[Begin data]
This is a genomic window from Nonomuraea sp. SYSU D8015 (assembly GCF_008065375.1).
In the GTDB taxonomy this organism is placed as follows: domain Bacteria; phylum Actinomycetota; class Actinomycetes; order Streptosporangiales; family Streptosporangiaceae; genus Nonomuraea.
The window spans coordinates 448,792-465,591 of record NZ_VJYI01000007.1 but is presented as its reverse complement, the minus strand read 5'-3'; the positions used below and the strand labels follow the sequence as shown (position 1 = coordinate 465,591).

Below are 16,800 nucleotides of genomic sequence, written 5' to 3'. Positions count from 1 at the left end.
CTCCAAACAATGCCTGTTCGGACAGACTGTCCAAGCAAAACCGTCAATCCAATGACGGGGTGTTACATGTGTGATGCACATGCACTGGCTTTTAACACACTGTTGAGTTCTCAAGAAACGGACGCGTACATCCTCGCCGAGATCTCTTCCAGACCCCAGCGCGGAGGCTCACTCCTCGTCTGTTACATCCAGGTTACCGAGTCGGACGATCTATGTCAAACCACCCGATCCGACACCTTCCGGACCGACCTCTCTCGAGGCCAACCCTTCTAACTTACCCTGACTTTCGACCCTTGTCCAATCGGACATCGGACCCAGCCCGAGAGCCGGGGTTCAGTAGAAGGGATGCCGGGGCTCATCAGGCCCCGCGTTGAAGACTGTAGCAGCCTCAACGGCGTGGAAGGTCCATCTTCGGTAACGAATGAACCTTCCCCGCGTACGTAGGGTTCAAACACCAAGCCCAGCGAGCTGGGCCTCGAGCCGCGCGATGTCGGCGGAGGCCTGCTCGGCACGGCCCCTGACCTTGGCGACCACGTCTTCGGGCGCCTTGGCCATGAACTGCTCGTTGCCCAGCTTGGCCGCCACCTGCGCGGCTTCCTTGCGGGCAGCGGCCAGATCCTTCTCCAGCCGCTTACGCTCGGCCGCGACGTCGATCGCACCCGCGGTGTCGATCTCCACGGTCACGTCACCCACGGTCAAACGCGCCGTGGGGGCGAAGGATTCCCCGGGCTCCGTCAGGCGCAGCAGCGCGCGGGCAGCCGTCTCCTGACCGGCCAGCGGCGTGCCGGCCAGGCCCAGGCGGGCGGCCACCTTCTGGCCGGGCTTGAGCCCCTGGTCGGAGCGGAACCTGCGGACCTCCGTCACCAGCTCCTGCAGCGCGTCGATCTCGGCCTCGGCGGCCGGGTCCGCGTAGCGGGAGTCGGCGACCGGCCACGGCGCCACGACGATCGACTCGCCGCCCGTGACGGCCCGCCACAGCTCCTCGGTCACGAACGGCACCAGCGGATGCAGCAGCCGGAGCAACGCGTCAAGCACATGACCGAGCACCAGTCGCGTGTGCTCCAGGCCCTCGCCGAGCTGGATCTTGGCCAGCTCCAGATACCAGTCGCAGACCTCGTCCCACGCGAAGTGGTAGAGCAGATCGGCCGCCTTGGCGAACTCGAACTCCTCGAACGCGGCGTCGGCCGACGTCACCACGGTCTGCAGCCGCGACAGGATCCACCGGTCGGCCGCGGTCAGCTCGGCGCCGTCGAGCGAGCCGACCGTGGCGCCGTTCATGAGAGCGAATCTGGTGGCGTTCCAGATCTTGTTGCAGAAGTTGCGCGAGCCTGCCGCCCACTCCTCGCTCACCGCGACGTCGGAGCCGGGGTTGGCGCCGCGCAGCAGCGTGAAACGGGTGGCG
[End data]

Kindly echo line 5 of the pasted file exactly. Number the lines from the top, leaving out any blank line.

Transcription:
CTCCAAACAATGCCTGTTCGGACAGACTGTCCAAGCAAAACCGTCAATCCAATGACGGGGTGTTACATGTGTGATGCACATGCACTGGCTTTTAACACACTGTTGAGTTCTCAAGAAACGGACGCGTACATCCTCGCCGAGATCTCTTCCAGACCCCAGCGCGGAGGCTCACTCCTCGTCTGTTACATCCAGGTTACCGAGTCGGACGATCTATGTCAAACCACCCGATCCGACACCTTCCGGACCGACCTCTCTCGAGGCCAACCCTTCTAACTTACCCTGACTTTCGACCCTTGTCCAATCGGACATCGGACCCAGCCCGAGAGCCGGGGTTCAGTAGAAGGGATGCCGGGGCTCATCAGGCCCCGCGTTGAAGACTGTAGCAGCCTCAACGGCGTGGAAGGTCCATCTTCGGTAACGAATGAACCTTCCCCGCGTACGTAGGGTTCAAACACCAAGCCCAGCGAGCTGGGCCTCGAGCCGCGCGATGTCGGCGGAGGCCTGCTCGGCACGGCCCCTGACCTTGGCGACCACGTCTTCGGGCGCCTTGGCCATGAACTGCTCGTTGCCCAGCTTGGCCGCCACCTGCGCGGCTTCCTTGCGGGCAGCGGCCAGATCCTTCTCCAGCCGCTTACGCTCGGCCGCGACGTCGATCGCACCCGCGGTGTCGATCTCCACGGTCACGTCACCCACGGTCAAACGCGCCGTGGGGGCGAAGGATTCCCCGGGCTCCGTCAGGCGCAGCAGCGCGCGGGCAGCCGTCTCCTGACCGGCCAGCGGCGTGCCGGCCAGGCCCAGGCGGGCGGCCACCTTCTGGCCGGGCTTGAGCCCCTGGTCGGAGCGGAACCTGCGGACCTCCGTCACCAGCTCCTGCAGCGCGTCGATCTCGGCCTCGGCGGCCGGGTCCGCGTAGCGGGAGTCGGCGACCGGCCACGGCGCCACGACGATCGACTCGCCGCCCGTGACGGCCCGCCACAGCTCCTCGGTCACGAACGGCACCAGCGGATGCAGCAGCCGGAGCAACGCGTCAAGCACATGACCGAGCACCAGTCGCGTGTGCTCCAGGCCCTCGCCGAGCTGGATCTTGGCCAGCTCCAGATACCAGTCGCAGACCTCGTCCCACGCGAAGTGGTAGAGCAGATCGGCCGCCTTGGCGAACTCGAACTCCTCGAACGCGGCGTCGGCCGACGTCACCACGGTCTGCAGCCGCGACAGGATCCACCGGTCGGCCGCGGTCAGCTCGGCGCCGTCGAGCGAGCCGACCGTGGCGCCGTTCATGAGAGCGAATCTGGTGGCGTTCCAGATCTTGTTGCAGAAGTTGCGCGAGCCTGCCGCCCACTCCTCGCTCACCGCGACGTCGGAGCCGGGGTTGGCGCCGCGCAGCAGCGTGAAACGGGTGGCG